I think that you are mixing in the syntax for the find command. The -e option allows you to enter more than one sed command. For example, suppose that you want to change every occurance of the word 'furquan' to 'Furquan' in a document, and also remove all blank lines.
sed -i -e 's/furquan/Furquan/g' -e '/^$/d' document
This is the same as having a sed scripts "changes.sed" with the contents:
You would call this script like: sed -f changes.sed document
For some types of editing with sed, you have to use branches, and so you will need a sed script. Using a single
sed command with -e is best for simple changes.
I'll give you an example. Suppose that you use k3b to back up files in /home/username/Documents/ and you want to get rid of them. If you unzip the .k3b file you saved there will be a "mimetype" file and a "maindata.xml" file.
Examining the contents, you notice that the full pathname for each file is included in this document, but that the lines look like:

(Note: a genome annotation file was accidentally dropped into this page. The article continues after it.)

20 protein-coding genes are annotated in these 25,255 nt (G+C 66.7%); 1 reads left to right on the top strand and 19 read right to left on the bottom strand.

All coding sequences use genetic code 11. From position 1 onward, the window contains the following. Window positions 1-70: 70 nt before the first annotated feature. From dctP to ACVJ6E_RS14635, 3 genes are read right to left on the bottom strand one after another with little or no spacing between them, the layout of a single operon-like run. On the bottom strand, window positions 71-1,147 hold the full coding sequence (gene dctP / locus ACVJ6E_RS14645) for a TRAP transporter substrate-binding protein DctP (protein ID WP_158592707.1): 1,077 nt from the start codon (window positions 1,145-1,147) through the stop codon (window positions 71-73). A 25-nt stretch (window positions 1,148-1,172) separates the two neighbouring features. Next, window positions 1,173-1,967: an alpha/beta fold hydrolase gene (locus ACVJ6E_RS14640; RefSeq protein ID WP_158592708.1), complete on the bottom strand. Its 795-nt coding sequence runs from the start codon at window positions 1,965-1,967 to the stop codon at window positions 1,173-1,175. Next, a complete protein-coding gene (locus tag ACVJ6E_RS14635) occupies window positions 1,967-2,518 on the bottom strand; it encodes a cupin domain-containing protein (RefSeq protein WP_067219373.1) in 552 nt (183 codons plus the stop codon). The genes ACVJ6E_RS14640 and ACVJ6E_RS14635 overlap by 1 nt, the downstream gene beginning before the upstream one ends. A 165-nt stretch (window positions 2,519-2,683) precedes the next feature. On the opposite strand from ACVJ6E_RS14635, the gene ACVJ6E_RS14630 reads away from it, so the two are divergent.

So you would like to A) remove all lines that don't match this pattern and B) remove the <url> and </url> part. So only 2 sed commands are necessary and you can put them in the same sed command and pipe the output to xargs.
sed -e '/^<url>/!d' -e 's/^<url>\(.*\)<\/url>/\1/' maindata.xml | tr '\n' '\000' | xargs -0 rm
The first command deletes all lines that don't start with '<url>'. The second command removes the <url> and </url> tags. The <url> and <\/url> parts in the search command serve as anchors, while the \(.*\) is a wild card that saves the contents in the middle. The \1 recalls the pattern found in the replace section of the sed substitute 's' command. The tr command replaces new-lines with null characters to make it easier to handle filenames that contain spaces.
The -e option is also used by the grep command. Suppose that you use the "locate" command but several screens are displayed. You can remove lines by piping the output through "grep":
locate pattern | grep -v -e pattern1 -e pattern2 -e pattern3
This way, you can press the up arrow, and keep adding patterns until you have the response pruned to how you want it.
Last edited by jschiwal; 03-04-2006 at 01:45 AM.